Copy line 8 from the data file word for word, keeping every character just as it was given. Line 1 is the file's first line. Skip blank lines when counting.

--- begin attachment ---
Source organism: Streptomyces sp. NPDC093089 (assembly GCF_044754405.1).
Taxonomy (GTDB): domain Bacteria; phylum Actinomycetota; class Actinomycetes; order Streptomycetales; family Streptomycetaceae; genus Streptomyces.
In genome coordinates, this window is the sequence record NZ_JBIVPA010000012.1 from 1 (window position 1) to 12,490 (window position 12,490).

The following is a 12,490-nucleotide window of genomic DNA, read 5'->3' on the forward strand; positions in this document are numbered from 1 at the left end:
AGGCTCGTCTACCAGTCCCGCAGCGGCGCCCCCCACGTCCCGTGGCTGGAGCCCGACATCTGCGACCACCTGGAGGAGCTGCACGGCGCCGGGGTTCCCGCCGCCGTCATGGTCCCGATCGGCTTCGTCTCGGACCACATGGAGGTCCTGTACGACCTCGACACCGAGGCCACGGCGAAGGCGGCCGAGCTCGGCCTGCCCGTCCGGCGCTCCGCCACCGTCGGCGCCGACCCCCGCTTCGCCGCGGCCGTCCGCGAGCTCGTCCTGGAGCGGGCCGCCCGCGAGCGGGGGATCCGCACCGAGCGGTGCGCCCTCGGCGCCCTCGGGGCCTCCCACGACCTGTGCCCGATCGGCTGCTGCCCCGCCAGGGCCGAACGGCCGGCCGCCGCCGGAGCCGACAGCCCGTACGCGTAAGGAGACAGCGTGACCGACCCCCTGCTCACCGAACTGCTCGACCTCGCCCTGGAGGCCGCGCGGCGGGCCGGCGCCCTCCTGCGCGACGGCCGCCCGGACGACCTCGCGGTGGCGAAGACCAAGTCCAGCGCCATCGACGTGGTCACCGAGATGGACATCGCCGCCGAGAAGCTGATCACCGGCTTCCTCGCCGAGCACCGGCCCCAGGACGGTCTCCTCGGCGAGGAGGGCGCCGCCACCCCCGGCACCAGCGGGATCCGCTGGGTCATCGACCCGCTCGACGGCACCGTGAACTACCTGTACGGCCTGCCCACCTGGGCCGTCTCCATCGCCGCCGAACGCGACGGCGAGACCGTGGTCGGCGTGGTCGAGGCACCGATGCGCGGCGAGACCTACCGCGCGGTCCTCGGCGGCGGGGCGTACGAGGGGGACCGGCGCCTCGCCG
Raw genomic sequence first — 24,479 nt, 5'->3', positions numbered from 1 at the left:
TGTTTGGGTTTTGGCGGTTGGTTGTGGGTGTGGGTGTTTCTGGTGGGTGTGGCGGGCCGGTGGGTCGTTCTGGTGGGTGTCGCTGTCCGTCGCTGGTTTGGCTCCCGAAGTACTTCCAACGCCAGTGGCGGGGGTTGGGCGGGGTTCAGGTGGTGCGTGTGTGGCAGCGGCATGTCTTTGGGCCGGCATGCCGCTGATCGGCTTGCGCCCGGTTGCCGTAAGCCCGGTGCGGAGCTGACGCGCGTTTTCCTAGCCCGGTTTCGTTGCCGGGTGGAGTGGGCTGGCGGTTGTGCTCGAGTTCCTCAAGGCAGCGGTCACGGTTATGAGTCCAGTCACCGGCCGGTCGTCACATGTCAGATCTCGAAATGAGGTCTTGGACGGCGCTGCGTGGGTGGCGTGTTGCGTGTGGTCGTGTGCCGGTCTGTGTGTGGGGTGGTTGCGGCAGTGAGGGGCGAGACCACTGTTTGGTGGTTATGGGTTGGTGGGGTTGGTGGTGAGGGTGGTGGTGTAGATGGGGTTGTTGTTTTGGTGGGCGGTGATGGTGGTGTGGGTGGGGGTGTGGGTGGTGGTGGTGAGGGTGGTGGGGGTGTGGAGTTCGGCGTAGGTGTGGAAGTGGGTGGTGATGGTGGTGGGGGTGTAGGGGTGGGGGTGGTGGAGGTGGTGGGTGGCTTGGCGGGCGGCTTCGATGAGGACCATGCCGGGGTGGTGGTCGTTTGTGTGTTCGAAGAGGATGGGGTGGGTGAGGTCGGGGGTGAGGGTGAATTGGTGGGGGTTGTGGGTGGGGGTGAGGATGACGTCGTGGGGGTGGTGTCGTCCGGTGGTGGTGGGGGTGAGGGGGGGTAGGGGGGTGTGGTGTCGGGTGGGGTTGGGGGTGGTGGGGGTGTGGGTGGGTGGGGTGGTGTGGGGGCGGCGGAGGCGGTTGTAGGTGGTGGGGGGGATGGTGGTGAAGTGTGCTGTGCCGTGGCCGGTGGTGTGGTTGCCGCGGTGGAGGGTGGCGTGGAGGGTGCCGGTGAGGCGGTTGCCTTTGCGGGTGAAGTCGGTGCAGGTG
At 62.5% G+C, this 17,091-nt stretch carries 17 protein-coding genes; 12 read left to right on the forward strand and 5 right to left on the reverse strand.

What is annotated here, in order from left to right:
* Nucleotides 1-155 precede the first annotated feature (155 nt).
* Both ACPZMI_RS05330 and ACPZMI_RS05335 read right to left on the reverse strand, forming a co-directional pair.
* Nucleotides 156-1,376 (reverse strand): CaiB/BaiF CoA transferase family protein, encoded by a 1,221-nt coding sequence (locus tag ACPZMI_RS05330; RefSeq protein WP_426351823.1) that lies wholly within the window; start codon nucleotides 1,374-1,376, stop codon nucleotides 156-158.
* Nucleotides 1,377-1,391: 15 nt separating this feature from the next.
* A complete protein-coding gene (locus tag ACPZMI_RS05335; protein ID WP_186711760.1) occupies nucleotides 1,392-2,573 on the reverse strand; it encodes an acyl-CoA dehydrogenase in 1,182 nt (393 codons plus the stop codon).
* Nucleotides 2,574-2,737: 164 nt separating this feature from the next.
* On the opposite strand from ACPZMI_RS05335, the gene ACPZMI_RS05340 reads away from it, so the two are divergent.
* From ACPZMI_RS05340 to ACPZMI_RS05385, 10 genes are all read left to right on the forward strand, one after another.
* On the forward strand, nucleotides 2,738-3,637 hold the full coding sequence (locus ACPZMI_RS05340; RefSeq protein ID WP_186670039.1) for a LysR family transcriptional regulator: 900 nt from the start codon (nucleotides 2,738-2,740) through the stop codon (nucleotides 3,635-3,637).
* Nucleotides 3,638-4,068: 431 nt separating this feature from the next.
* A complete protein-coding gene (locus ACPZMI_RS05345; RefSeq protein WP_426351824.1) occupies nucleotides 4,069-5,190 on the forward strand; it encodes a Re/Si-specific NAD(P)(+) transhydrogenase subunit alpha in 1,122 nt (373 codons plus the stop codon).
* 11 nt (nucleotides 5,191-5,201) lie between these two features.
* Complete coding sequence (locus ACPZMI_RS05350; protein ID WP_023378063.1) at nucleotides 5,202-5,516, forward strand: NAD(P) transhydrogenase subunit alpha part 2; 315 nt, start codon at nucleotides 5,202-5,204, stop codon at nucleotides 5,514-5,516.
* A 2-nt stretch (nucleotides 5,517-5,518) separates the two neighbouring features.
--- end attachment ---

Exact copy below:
At 62.5% G+C, this 17,091-nt stretch carries 17 protein-coding genes; 12 read left to right on the forward strand and 5 right to left on the reverse strand.